The second chapter deals with Castells’s analysis of informational capitalism, focusing on the globalization of economies, the transformation of the structure of firms (“network enterprise”), and the changing realities of labor. It will highlight two problematic aspects of his treatment of contemporary capitalism. There is the lack of attention to the construction of new forms of property at the core of the most advanced processes of global capitalism. And somewhat more implicit, but equally problematic, is the claim that the economy is, for practical purposes, beyond the control of anyone. What do we win, and what do we lose, when we call the financial markets an “automaton”?
The third chapter discusses Castells’s analysis of social movements as the subjects of contemporary social change. Through a detailed analysis of his treatment of feminism and of religious fundamentalism, the argument that these movements are at the same time autonomous sources of new values, and a distinct reflection of the character of the network society, will be assessed. The fourth chapter deals with Castells’s analysis of politics and governance, focusing on the crisis of liberal democracy and the transformation of governance (“network state”). I will examine Castells’s theory of power, and question how adequate it is for analyzing the new realities of dominance through networks.
Chapters 2, 3, and 4 cover the main pillars – production, experience and power – on which the theory and its empirical argument rest. The fifth chapter deals with what I consider to be Castells’s most far-reaching theoretical innovations: the concepts of the “space of flows” and, somewhat less developed but equally consequential, “timeless time.” Space and time are the foundations of all aspects of social life, and the analysis of their transformations goes a long way toward unifying the theoretical framework. Despite the structural dominance of flows, places do not become obsolete as long as people have bodies as we know them. Rather, the space of flows and the space of places interact, transforming cities and creating entirely new urban agglomerations, the metropolitan regions. This interaction is at the core of the new, nonlinear character of (urban) geography and the fragmented character of contemporary societies held together less by physical contiguity than by informational networks.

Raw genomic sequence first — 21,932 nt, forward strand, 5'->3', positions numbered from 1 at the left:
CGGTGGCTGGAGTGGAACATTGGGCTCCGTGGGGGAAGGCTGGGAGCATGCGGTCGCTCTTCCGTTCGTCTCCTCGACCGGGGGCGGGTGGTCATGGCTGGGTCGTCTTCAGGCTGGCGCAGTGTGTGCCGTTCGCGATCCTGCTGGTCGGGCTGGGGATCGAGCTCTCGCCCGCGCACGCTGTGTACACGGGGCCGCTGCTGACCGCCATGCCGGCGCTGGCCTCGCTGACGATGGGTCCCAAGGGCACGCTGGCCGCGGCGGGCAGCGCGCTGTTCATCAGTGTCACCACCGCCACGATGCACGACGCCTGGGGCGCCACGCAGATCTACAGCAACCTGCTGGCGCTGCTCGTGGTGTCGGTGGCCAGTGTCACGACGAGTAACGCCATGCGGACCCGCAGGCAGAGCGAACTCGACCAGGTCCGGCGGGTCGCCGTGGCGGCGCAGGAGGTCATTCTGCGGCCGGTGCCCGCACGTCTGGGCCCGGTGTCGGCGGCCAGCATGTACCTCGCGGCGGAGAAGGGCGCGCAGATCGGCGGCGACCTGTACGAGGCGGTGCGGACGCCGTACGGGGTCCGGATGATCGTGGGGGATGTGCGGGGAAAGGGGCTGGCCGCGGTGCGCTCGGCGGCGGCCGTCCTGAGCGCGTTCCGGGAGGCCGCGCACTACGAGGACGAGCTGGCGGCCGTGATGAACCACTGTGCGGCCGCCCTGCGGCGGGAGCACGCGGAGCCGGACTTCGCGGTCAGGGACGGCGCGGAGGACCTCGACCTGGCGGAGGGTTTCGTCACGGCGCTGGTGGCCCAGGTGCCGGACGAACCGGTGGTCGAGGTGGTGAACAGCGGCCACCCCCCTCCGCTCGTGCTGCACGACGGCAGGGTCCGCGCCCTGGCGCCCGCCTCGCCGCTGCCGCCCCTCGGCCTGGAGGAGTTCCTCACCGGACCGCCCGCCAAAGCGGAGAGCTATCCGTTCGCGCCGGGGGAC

But what exactly are informational networks, and why does this transformation from hierarchies to networks as the dominant form of social organization matter so much? This will be the focus of the sixth chapter, which discusses in depth the particular conception of the network that emerges from Castells’s wide-ranging analysis. If the transformation of social morphology from hierarchies to networks is, indeed, a process of historical significance, then there must be something particular about networks independent of the various projects that are realized through them. Castells calls this the “network logic,” but remains guarded about what this is. By way of complexity and organizational theory, the content of this logic and the way it shapes the theory of the network society will be analyzed.
The conclusion assesses the theory as a whole in order to point out its key strengths as well as areas that need significant further development.
Castells’s theory, because of its unique combination of integration and openness, can be read almost like a hypertext. It can be entered at many different places, thus providing insights to people with various interests, while offering to all links that connect their field with what is argued to be the general dynamics of the network society. This present book should be understood as a personal engagement with, rather than as the authoritative interpretation of, the theory of the network society. It is therefore not a shorthand for dealing with Castells himself. It is also not an intellectual biography, and nor does it chronicle the extensive debates inspired by Castells’s work over more than three decades. Rather, I present a direct, personal engagement with Castells’s arguments, hoping to preserve the engaging quality of the work itself and entice each reader to find his or her own individual ways through the conceptual matrix that is the theory of the network society.